BOSTON For a short time Thursday night, it appeared as though the Red Sox had somehow found a way to overcome what was arguably the single ugliest inning of their season to beat the Angels. Instead, that eight-run third inning was just part of one of the ugliest games in what has been a very ugly season for the Red Sox.The Sox fell to the Angels, 14-13, in 10 innings, suffering the three-game sweep. The Sox have lost four in a row and seven of their last nine.With the loss, they fall to seven games below .500 at 59-66, matching their low point of the season, on May 10.Alfredo Aceves took the loss, and was also charged with his seventh blown save of the season. With the Sox leading by two runs going into the ninth, Aceves gave up three runs. The Sox got a run in the bottom of the inning to tie the game, but Aceves came back out to start the 10th and gave up two more runs. Aceves went one inning (plus two batters in the 10th), giving up five runs on six hits and a walk with one strikeout and two home runs.The Sox used eight pitchers in the game. Andrew Bailey, making his Fenway debut, was also charged with a blown save.The Sox took a six-run lead into the third inning, but gave it all up and then some. After scoring a run in the first and five in the second capped by Dustin Pedroias three-run home run left-hander Franklin Morales entered the third inning, leading 6-0. Morales couldnt get out of the inning, though.The Angels sent 13 batters to the plate in the third. Eight of them scored a season-high runs allowed in one inning by the Red Sox on seven hits (one shy of a season-high for one inning), three walks, and an error.The Sox needed three pitchers to get through the inning. Morales faced eight batters, but could only record two outs. Clayton Mortensen faced four batters without recording an out. Junichi Tazawa needed just one pitch to get Howie Kendrick to ground out, ending the inning. Mercifully.Morales went 2 23 innings, giving up six runs (just two earned) on six hits and two walks with three strikeouts. Mortensen faced four batters, giving up two runs on three hits and a walk.But the Sox scored a run in the fifth and two in the sixth, including a solo home run by Mike Aviles, taking a 9-8 lead.But in the seventh, Bailey gave up a run, getting charged with a blown save, as the Angels tied the game.The Sox again took the lead in the eighth. With two outs, Jacoby Ellsbury's single to right scored Scott Podsednik, who singled, sending Pedro Ciriaco, who also singled, to third. Pedroias chopper toward third base scored Ciriaco.Ernesto Frieri pitched the final two innings for the Angels. He earned the win, but was also charged with a blown save after giving up a home run to Cody Ross leading off the ninth to tie the score.The Sox added a run in bottom of the 10th, when Ciriaco singled, went to second on defensive indifference and scored on Pedroias single to right. It was Pedroias fifth RBI of the game.Angels left-hander C.J. Wilson started the game. He went five innings, giving up seven runs, six earned, on eight hits (no walks), with six strikeouts and a home run. He is winless in his last 11 starts, going 0-5.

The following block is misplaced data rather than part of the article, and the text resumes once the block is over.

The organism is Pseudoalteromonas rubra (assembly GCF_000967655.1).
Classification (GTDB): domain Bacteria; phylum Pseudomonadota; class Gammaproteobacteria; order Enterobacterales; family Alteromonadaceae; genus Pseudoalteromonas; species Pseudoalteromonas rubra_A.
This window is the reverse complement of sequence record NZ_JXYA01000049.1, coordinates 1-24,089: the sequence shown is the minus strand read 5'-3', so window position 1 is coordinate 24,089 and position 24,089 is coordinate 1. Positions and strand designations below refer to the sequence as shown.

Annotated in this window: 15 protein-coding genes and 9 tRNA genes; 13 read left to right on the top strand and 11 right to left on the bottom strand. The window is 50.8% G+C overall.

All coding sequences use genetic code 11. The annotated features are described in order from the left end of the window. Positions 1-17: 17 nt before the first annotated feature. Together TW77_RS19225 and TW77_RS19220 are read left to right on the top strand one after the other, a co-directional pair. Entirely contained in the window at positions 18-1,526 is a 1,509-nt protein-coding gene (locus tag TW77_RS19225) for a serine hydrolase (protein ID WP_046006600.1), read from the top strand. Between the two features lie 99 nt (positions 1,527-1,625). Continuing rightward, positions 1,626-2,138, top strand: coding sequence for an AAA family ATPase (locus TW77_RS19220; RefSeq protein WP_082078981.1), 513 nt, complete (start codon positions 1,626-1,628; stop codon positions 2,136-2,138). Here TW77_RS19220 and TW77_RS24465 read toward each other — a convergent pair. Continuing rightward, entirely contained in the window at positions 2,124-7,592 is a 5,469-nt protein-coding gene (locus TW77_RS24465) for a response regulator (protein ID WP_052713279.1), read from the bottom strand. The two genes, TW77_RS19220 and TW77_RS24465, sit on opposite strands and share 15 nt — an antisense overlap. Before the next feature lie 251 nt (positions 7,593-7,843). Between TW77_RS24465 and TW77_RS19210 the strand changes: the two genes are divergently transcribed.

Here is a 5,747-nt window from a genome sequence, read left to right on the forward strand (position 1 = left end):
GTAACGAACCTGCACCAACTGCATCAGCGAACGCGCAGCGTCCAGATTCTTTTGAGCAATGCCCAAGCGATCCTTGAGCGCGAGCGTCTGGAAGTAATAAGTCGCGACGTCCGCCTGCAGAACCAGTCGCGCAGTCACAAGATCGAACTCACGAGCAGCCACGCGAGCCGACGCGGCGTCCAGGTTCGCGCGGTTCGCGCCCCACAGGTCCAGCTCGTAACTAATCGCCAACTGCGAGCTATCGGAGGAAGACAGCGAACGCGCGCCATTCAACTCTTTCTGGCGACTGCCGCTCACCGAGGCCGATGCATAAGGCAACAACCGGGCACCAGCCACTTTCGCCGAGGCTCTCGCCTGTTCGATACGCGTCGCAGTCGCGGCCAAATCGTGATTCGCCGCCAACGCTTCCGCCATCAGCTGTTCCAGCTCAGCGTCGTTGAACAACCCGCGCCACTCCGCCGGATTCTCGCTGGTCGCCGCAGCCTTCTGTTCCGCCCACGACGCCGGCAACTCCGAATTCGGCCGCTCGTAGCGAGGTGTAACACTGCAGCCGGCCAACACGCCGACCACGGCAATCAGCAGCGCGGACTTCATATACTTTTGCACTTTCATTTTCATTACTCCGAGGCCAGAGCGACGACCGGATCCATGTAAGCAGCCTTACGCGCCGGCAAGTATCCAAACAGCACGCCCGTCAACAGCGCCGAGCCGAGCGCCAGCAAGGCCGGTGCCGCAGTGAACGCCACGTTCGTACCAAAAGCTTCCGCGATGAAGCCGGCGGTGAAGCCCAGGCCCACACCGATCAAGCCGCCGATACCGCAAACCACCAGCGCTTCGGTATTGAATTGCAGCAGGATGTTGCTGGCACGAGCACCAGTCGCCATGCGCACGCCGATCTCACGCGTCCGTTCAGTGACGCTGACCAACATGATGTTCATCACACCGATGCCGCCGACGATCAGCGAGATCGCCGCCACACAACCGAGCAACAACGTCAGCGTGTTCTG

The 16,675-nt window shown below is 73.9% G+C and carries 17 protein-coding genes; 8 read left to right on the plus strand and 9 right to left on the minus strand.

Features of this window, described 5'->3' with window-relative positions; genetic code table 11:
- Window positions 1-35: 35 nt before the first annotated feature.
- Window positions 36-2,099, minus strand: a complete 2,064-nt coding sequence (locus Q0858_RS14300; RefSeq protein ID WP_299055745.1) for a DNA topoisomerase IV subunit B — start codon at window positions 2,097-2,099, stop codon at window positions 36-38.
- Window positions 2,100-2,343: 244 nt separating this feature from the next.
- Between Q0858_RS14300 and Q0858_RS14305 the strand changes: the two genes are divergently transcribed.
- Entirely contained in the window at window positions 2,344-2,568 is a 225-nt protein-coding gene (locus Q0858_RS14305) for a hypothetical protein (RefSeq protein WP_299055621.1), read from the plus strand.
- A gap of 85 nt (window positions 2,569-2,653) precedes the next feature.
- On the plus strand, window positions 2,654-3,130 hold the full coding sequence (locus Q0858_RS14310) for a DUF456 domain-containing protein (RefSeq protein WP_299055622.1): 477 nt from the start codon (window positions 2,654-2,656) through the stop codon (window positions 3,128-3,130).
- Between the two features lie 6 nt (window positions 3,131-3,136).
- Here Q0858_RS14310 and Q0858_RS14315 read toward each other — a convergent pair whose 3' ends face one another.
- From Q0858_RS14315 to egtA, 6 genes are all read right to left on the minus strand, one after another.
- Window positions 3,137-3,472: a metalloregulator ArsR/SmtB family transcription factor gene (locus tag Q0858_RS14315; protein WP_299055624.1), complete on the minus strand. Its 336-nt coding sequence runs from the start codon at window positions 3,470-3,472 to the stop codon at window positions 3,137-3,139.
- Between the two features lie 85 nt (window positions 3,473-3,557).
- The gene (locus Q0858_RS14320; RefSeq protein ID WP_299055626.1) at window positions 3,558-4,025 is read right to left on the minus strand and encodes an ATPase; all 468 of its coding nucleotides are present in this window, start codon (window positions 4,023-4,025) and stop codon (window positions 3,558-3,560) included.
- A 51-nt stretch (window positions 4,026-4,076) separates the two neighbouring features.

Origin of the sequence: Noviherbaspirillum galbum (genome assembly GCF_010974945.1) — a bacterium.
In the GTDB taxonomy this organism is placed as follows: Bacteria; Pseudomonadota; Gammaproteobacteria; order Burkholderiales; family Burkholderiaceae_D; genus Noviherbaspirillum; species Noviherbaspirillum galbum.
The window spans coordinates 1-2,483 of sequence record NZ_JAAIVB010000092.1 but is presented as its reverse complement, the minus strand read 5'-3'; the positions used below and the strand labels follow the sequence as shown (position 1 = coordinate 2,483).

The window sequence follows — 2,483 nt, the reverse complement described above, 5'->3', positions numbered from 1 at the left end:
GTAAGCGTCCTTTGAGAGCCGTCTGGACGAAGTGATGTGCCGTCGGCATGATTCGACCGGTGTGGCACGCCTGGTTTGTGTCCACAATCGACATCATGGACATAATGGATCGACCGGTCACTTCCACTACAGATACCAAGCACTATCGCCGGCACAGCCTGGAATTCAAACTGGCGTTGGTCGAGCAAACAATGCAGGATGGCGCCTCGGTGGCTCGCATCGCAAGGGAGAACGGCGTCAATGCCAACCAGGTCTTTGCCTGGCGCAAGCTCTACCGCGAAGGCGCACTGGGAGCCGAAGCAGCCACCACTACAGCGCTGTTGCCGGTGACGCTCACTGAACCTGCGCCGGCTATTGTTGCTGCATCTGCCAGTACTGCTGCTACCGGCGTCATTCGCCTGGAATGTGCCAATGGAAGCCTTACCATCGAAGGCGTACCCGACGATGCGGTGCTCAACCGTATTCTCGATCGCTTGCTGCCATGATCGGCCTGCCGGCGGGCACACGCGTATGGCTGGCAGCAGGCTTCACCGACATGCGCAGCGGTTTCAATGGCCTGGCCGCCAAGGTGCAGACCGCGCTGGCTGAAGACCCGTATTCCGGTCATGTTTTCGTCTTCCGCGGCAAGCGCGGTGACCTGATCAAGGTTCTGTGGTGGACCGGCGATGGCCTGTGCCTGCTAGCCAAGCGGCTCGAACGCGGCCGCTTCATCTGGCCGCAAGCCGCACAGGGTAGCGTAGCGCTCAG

ORLANDO, Fla. -- Major League Baseball will change rules to speed games next year with or without an agreement with the players' association.
Management proposed last offseason to institute a 20-second pitch clock, allow one trip to the mound by a catcher per pitcher each inning and raise the bottom of the strike zone from just beneath the kneecap to its pre-1996 level at the top of the kneecap. The union didn't agree, and clubs have the right to impose those changes unilaterally for 2018.
Players and MLB have held initial bargaining since summer, and MLB chief legal officer Dan Halem said this week he would like an agreement by mid-January.
"My preferred path is a negotiated agreement with the players, but if we can't get an agreement we are going to have rule changes in 2018 one way or the other," baseball commissioner Rob Manfred said Thursday after a quarterly owners' meeting.